This json_serial function can be used as follows:

from datetime import datetime
from json import dumps
print dumps(datetime.now(), default=json_serial)

The details about how the default parameter to json.dumps works can be found in Section Basic Usage of the json module documentation.

Answered By: jgbarah

Answer #4:

I have just encountered this problem and my solution is to subclass json.JSONEncoder:

from datetime import datetime
import json
class DateTimeEncoder(json.JSONEncoder):
    def default(self, o):
        if isinstance(o, datetime):
            return o.isoformat()
        return json.JSONEncoder.default(self, o)

In your call do something like: json.dumps(yourobj, cls=DateTimeEncoder) The .isoformat() I got from one of the answers above.

Answered By: lenny

Answer #5:

Convert the date to a string

sample['somedate'] = str( datetime.utcnow() )
Answered By: D.A

Answer #6:

For others who do not need or want to use the pymongo library for this.. you can achieve datetime JSON conversion easily with this small snippet:

def default(obj):
    """Default JSON serializer."""
    import calendar, datetime
    if isinstance(obj, datetime.datetime):
        if obj.utcoffset() is not None:
            obj = obj - obj.utcoffset()
        millis = int(
            calendar.timegm(obj.timetuple()) * 1000 +
            obj.microsecond / 1000
        )
        return millis
    raise TypeError('Not sure how to serialize %s' % (obj,))

Then use it like so:

import datetime, json
print json.dumps(datetime.datetime.now(), default=default)

output: 

'1365091796124'
Answered By: Jay Taylor

Answer #7:

Here is my solution:

import json
class DatetimeEncoder(json.JSONEncoder):
    def default(self, obj):
        try:
            return super().default(obj)
        except TypeError:
            return str(obj)

Then you can use it like that:

json.dumps(dictionnary, cls=DatetimeEncoder)
Answered By: Natim

Answer #8:

if you are using python3.7, then the best solution is using
datetime.isoformat() and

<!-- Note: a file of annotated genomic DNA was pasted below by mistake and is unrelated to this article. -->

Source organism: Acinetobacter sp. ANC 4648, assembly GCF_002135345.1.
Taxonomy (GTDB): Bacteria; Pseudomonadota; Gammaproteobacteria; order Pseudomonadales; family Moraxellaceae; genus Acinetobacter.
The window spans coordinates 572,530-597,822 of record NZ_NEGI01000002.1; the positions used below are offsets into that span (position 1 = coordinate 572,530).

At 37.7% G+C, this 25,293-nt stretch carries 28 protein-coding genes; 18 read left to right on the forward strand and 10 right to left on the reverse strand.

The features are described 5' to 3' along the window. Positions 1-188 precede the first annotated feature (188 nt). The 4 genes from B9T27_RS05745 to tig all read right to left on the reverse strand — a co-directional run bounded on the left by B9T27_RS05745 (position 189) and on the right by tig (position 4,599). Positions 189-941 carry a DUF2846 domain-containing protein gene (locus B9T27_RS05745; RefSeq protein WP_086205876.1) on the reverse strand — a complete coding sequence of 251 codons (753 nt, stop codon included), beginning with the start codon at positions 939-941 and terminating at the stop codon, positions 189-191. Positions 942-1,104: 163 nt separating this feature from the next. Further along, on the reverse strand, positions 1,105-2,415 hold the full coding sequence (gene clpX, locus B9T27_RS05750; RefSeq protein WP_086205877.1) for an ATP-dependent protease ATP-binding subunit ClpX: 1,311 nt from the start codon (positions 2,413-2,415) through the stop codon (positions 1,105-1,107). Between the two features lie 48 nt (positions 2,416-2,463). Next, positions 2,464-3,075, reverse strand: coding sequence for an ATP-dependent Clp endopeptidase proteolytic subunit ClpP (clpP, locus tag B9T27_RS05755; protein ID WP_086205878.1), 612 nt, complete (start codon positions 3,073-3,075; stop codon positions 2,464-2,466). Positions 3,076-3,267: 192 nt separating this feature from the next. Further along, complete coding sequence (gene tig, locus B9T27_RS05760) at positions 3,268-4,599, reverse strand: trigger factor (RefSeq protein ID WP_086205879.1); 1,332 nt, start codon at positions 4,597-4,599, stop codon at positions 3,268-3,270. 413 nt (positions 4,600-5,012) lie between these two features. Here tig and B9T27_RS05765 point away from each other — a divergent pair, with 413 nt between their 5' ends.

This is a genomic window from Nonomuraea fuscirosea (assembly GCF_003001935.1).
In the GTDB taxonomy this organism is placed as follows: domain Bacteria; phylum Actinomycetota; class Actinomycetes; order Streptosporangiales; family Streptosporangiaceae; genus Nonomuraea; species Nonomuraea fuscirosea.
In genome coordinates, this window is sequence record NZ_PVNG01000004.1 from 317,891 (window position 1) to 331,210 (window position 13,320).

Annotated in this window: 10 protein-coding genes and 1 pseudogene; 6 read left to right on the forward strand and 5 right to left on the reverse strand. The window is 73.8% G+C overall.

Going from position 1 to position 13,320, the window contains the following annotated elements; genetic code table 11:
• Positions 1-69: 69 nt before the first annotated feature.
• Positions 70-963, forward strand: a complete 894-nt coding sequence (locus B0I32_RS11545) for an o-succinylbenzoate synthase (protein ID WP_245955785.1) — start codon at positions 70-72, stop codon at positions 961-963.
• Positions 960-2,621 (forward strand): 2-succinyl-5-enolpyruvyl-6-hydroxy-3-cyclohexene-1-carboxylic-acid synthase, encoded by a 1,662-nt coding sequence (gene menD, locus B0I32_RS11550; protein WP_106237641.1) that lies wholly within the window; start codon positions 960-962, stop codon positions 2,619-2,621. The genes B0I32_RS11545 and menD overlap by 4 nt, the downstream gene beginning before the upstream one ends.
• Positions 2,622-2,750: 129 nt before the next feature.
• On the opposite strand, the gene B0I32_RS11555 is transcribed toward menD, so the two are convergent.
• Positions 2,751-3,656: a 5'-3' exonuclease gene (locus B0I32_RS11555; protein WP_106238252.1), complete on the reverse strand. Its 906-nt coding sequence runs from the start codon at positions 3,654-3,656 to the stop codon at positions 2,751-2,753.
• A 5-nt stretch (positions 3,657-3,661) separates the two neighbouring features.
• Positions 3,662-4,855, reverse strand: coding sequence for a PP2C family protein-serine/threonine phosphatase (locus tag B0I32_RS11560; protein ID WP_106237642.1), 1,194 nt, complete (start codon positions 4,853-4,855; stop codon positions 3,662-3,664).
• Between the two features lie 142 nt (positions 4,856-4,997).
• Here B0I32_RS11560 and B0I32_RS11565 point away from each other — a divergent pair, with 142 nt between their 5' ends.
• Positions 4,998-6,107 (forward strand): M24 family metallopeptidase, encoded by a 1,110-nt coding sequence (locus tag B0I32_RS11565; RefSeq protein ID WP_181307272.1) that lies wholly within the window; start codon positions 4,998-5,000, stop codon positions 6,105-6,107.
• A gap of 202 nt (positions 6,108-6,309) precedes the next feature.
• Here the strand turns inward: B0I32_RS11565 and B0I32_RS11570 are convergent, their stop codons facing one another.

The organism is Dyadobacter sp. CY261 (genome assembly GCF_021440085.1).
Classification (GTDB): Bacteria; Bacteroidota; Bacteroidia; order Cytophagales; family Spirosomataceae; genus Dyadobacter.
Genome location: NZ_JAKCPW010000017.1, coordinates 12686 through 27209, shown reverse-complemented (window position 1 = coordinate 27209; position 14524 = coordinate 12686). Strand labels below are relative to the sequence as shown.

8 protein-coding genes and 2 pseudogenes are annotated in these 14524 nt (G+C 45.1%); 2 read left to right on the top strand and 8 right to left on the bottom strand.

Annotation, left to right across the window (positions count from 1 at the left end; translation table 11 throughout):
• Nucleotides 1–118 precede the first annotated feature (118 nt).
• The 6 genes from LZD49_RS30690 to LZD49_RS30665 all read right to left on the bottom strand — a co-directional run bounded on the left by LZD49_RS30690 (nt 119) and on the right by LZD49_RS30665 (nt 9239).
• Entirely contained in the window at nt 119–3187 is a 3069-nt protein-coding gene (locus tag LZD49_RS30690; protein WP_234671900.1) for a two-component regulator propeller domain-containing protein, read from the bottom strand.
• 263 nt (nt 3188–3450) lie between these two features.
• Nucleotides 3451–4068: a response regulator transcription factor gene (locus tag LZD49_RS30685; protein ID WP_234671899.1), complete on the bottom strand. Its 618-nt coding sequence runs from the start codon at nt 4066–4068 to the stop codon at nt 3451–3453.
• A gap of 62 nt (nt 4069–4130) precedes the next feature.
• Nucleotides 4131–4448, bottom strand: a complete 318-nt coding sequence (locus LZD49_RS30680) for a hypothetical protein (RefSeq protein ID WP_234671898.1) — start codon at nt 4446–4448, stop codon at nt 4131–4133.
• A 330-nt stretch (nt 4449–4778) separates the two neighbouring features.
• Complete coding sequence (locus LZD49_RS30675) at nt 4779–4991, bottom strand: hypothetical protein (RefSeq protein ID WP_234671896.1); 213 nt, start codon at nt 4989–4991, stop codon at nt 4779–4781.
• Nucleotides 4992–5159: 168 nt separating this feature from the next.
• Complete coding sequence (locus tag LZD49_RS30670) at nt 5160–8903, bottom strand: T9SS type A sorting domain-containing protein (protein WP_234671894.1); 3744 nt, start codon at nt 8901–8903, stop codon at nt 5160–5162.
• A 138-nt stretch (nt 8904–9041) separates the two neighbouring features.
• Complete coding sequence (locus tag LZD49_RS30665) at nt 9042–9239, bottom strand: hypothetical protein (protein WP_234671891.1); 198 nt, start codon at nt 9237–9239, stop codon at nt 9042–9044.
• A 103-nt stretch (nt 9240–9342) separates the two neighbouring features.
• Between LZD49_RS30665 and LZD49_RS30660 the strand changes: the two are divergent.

datetime.fromisoformat(); they work with both naive and
aware datetime objects:

#!/usr/bin/env python3.7
from datetime import datetime
from datetime import timezone
from datetime import timedelta
import json
def default(obj):
    if isinstance(obj, datetime):
        return { '_isoformat': obj.isoformat() }
    return super().default(obj)
def object_hook(obj):
    _isoformat = obj.get('_isoformat')
    if _isoformat is not None:
        return datetime.fromisoformat(_isoformat)
    return obj
if __name__ == '__main__':
    #d = { 'now': datetime(2000, 1, 1) }
    d = { 'now': datetime(2000, 1, 1, tzinfo=timezone(timedelta(hours=-8))) }
    s = json.dumps(d, default=default)
    print(s)
    print(d == json.loads(s, object_hook=object_hook))

output:

{"now": {"_isoformat": "2000-01-01T00:00:00-08:00"}}
True

if you are using python3.6 or below, and you only care about the time value (not
the timezone), then you can use datetime.timestamp() and
datetime.fromtimestamp() instead;

if you are using python3.6 or below, and you do care about the timezone, then
you can get it via datetime.tzinfo, but you have to serialize this field
by yourself; the easiest way to do this is to add another field _tzinfo in the
serialized object;

finally, beware of precisions in all these examples;

Answered By: Cyker